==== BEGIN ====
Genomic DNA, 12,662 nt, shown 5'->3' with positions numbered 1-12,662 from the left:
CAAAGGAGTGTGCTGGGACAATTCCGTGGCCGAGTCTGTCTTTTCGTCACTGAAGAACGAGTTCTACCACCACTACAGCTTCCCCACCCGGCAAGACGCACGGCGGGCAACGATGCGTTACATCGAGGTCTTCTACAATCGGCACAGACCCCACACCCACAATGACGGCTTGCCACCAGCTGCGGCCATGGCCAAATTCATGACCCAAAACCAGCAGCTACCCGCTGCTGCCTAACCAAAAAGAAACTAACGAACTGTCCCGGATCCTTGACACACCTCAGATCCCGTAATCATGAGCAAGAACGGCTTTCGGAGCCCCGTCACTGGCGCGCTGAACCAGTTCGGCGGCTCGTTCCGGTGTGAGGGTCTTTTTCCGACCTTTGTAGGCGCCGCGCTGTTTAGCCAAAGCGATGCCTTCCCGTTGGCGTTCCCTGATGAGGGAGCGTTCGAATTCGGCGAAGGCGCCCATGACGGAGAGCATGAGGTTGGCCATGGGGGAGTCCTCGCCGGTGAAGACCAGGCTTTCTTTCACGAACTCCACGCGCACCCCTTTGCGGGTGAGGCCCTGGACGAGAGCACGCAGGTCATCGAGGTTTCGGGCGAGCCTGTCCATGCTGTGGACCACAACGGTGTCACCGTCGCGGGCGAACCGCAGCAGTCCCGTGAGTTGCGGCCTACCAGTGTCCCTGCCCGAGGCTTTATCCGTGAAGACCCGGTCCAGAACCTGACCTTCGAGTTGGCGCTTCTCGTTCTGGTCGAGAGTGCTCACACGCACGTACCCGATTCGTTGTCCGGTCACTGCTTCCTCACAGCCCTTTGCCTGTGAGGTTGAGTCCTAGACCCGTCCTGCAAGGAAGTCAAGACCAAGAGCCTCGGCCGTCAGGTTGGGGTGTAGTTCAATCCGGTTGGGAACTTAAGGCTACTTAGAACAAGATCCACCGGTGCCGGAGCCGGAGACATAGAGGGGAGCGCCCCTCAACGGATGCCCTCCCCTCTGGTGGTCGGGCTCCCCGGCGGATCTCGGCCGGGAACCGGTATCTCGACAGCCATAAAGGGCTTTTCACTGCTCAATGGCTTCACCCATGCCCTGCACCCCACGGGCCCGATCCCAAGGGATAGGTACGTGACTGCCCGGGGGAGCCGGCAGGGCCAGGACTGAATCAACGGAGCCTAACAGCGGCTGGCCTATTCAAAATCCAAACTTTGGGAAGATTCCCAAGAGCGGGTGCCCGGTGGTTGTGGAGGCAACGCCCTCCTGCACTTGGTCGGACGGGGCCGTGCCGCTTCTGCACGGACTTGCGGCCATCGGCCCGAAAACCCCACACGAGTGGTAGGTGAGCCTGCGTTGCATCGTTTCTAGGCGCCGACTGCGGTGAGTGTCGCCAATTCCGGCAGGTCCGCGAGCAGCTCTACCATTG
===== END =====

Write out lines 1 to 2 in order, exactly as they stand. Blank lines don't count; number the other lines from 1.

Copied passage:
Genomic DNA, 12,662 nt, shown 5'->3' with positions numbered 1-12,662 from the left:
CAAAGGAGTGTGCTGGGACAATTCCGTGGCCGAGTCTGTCTTTTCGTCACTGAAGAACGAGTTCTACCACCACTACAGCTTCCCCACCCGGCAAGACGCACGGCGGGCAACGATGCGTTACATCGAGGTCTTCTACAATCGGCACAGACCCCACACCCACAATGACGGCTTGCCACCAGCTGCGGCCATGGCCAAATTCATGACCCAAAACCAGCAGCTACCCGCTGCTGCCTAACCAAAAAGAAACTAACGAACTGTCCCGGATCCTTGACACACCTCAGATCCCGTAATCATGAGCAAGAACGGCTTTCGGAGCCCCGTCACTGGCGCGCTGAACCAGTTCGGCGGCTCGTTCCGGTGTGAGGGTCTTTTTCCGACCTTTGTAGGCGCCGCGCTGTTTAGCCAAAGCGATGCCTTCCCGTTGGCGTTCCCTGATGAGGGAGCGTTCGAATTCGGCGAAGGCGCCCATGACGGAGAGCATGAGGTTGGCCATGGGGGAGTCCTCGCCGGTGAAGACCAGGCTTTCTTTCACGAACTCCACGCGCACCCCTTTGCGGGTGAGGCCCTGGACGAGAGCACGCAGGTCATCGAGGTTTCGGGCGAGCCTGTCCATGCTGTGGACCACAACGGTGTCACCGTCGCGGGCGAACCGCAGCAGTCCCGTGAGTTGCGGCCTACCAGTGTCCCTGCCCGAGGCTTTATCCGTGAAGACCCGGTCCAGAACCTGACCTTCGAGTTGGCGCTTCTCGTTCTGGTCGAGAGTGCTCACACGCACGTACCCGATTCGTTGTCCGGTCACTGCTTCCTCACAGCCCTTTGCCTGTGAGGTTGAGTCCTAGACCCGTCCTGCAAGGAAGTCAAGACCAAGAGCCTCGGCCGTCAGGTTGGGGTGTAGTTCAATCCGGTTGGGAACTTAAGGCTACTTAGAACAAGATCCACCGGTGCCGGAGCCGGAGACATAGAGGGGAGCGCCCCTCAACGGATGCCCTCCCCTCTGGTGGTCGGGCTCCCCGGCGGATCTCGGCCGGGAACCGGTATCTCGACAGCCATAAAGGGCTTTTCACTGCTCAATGGCTTCACCCATGCCCTGCACCCCACGGGCCCGATCCCAAGGGATAGGTACGTGACTGCCCGGGGGAGCCGGCAGGGCCAGGACTGAATCAACGGAGCCTAACAGCGGCTGGCCTATTCAAAATCCAAACTTTGGGAAGATTCCCAAGAGCGGGTGCCCGGTGGTTGTGGAGGCAACGCCCTCCTGCACTTGGTCGGACGGGGCCGTGCCGCTTCTGCACGGACTTGCGGCCATCGGCCCGAAAACCCCACACGAGTGGTAGGTGAGCCTGCGTTGCATCGTTTCTAGGCGCCGACTGCGGTGAGTGTCGCCAATTCCGGCAGGTCCGCGAGCAGCTCTACCATTG